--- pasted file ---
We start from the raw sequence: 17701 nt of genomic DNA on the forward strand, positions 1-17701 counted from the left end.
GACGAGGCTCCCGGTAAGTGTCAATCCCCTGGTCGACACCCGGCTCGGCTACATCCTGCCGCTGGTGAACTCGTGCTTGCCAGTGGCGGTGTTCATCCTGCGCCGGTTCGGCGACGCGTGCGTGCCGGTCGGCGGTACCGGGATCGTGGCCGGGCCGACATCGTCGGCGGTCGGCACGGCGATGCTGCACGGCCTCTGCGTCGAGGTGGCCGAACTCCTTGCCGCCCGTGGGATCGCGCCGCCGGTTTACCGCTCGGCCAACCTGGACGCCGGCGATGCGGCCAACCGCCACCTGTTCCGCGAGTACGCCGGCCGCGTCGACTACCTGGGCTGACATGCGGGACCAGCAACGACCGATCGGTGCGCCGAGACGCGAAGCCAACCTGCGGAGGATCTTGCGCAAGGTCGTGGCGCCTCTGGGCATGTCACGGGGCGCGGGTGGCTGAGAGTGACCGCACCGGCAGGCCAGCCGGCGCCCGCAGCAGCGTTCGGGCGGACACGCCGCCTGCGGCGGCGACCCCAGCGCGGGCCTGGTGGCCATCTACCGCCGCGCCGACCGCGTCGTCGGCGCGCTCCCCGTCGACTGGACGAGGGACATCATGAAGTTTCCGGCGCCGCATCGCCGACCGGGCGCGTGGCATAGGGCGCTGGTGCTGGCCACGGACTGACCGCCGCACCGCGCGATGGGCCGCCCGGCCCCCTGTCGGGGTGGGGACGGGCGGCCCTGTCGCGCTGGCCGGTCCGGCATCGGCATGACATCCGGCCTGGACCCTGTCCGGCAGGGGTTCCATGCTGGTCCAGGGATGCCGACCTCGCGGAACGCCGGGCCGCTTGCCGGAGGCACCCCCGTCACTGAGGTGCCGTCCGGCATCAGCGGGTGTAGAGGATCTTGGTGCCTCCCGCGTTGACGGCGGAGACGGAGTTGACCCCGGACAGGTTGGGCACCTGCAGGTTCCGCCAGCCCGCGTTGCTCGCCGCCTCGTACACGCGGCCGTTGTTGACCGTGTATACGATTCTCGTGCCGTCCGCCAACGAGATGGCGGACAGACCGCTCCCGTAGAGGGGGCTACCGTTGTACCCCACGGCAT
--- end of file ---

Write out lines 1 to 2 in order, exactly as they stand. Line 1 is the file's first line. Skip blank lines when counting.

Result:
We start from the raw sequence: 17701 nt of genomic DNA on the forward strand, positions 1-17701 counted from the left end.
GACGAGGCTCCCGGTAAGTGTCAATCCCCTGGTCGACACCCGGCTCGGCTACATCCTGCCGCTGGTGAACTCGTGCTTGCCAGTGGCGGTGTTCATCCTGCGCCGGTTCGGCGACGCGTGCGTGCCGGTCGGCGGTACCGGGATCGTGGCCGGGCCGACATCGTCGGCGGTCGGCACGGCGATGCTGCACGGCCTCTGCGTCGAGGTGGCCGAACTCCTTGCCGCCCGTGGGATCGCGCCGCCGGTTTACCGCTCGGCCAACCTGGACGCCGGCGATGCGGCCAACCGCCACCTGTTCCGCGAGTACGCCGGCCGCGTCGACTACCTGGGCTGACATGCGGGACCAGCAACGACCGATCGGTGCGCCGAGACGCGAAGCCAACCTGCGGAGGATCTTGCGCAAGGTCGTGGCGCCTCTGGGCATGTCACGGGGCGCGGGTGGCTGAGAGTGACCGCACCGGCAGGCCAGCCGGCGCCCGCAGCAGCGTTCGGGCGGACACGCCGCCTGCGGCGGCGACCCCAGCGCGGGCCTGGTGGCCATCTACCGCCGCGCCGACCGCGTCGTCGGCGCGCTCCCCGTCGACTGGACGAGGGACATCATGAAGTTTCCGGCGCCGCATCGCCGACCGGGCGCGTGGCATAGGGCGCTGGTGCTGGCCACGGACTGACCGCCGCACCGCGCGATGGGCCGCCCGGCCCCCTGTCGGGGTGGGGACGGGCGGCCCTGTCGCGCTGGCCGGTCCGGCATCGGCATGACATCCGGCCTGGACCCTGTCCGGCAGGGGTTCCATGCTGGTCCAGGGATGCCGACCTCGCGGAACGCCGGGCCGCTTGCCGGAGGCACCCCCGTCACTGAGGTGCCGTCCGGCATCAGCGGGTGTAGAGGATCTTGGTGCCTCCCGCGTTGACGGCGGAGACGGAGTTGACCCCGGACAGGTTGGGCACCTGCAGGTTCCGCCAGCCCGCGTTGCTCGCCGCCTCGTACACGCGGCCGTTGTTGACCGTGTATACGATTCTCGTGCCGTCCGCCAACGAGATGGCGGACAGACCGCTCCCGTAGAGGGGGCTACCGTTGTACCCCACGGCAT